Reopening Removal Orders
Quite often, a person may have been referred for removal proceedings without having received proper notice. When a non-citizen fails to appear for removal proceedings, an Immigration Judge may, and likely will, automatically order the person removed from the U.S. for failing to appear for removal hearings. Many times a person may have an order of removal which is several years old that they were unaware of, only to learn of it when they later file new paperwork with U.S. Citizenship and Immigration Services. Motions to Reopen are a way of petitioning the court to reopen the order of removal based on various reasons, often on improper notification of the proceedings. However, one must be aware that Motions to Reopen are numerically limited.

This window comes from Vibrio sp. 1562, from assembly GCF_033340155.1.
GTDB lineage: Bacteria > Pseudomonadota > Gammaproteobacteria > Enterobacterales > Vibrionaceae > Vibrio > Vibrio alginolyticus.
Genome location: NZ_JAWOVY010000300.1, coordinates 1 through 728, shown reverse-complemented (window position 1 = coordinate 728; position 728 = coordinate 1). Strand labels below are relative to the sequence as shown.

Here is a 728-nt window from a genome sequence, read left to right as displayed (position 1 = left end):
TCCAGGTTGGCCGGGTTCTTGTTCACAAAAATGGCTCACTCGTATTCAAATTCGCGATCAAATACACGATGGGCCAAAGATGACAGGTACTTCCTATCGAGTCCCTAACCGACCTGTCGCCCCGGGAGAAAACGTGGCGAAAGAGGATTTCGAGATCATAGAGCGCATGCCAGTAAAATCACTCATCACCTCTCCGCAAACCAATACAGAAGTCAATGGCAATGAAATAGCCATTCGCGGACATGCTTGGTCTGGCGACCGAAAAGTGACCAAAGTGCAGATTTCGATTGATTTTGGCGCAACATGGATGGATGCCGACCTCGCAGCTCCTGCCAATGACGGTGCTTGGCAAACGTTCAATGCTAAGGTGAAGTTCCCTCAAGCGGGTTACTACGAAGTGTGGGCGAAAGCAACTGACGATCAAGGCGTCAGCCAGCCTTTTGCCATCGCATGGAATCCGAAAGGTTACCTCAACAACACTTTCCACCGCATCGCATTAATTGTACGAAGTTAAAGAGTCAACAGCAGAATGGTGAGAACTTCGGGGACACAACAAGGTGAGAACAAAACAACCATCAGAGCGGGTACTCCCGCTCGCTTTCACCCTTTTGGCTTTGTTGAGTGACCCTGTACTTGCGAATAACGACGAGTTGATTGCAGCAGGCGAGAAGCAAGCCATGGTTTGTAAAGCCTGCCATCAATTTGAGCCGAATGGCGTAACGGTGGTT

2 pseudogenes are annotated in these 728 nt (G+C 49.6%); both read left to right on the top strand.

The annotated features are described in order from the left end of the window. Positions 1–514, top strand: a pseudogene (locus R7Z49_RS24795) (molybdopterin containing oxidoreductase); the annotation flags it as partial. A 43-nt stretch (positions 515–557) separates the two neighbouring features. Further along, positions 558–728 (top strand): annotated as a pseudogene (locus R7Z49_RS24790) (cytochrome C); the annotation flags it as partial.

In addition, in certain instances it may be appropriate to request the Department of Homeland Security to join in a Motion to Reopen Removal Proceedings, or to petition the Court or Board of Immigration Appeals to reopen based on certain humanitarian factors. These motions are typically based on the foreign national having new immigration relief available at the time of the motion that was not previously available to him/her at the time of the initial proceedings, though there may be other instances where the Department of Homeland Security would consider joining in a Motion to Reopen.
An order of removal is a serious matter, as the Department of Homeland Security could seek to enforce an outstanding order of removal at any time. If enforced, a person typically has very limited time to act. It is for that reason that a foreign national who is aware of an order of removal entered against them should consult with an experienced attorney immediately upon learning they have been ordered removed by an Immigration Judge.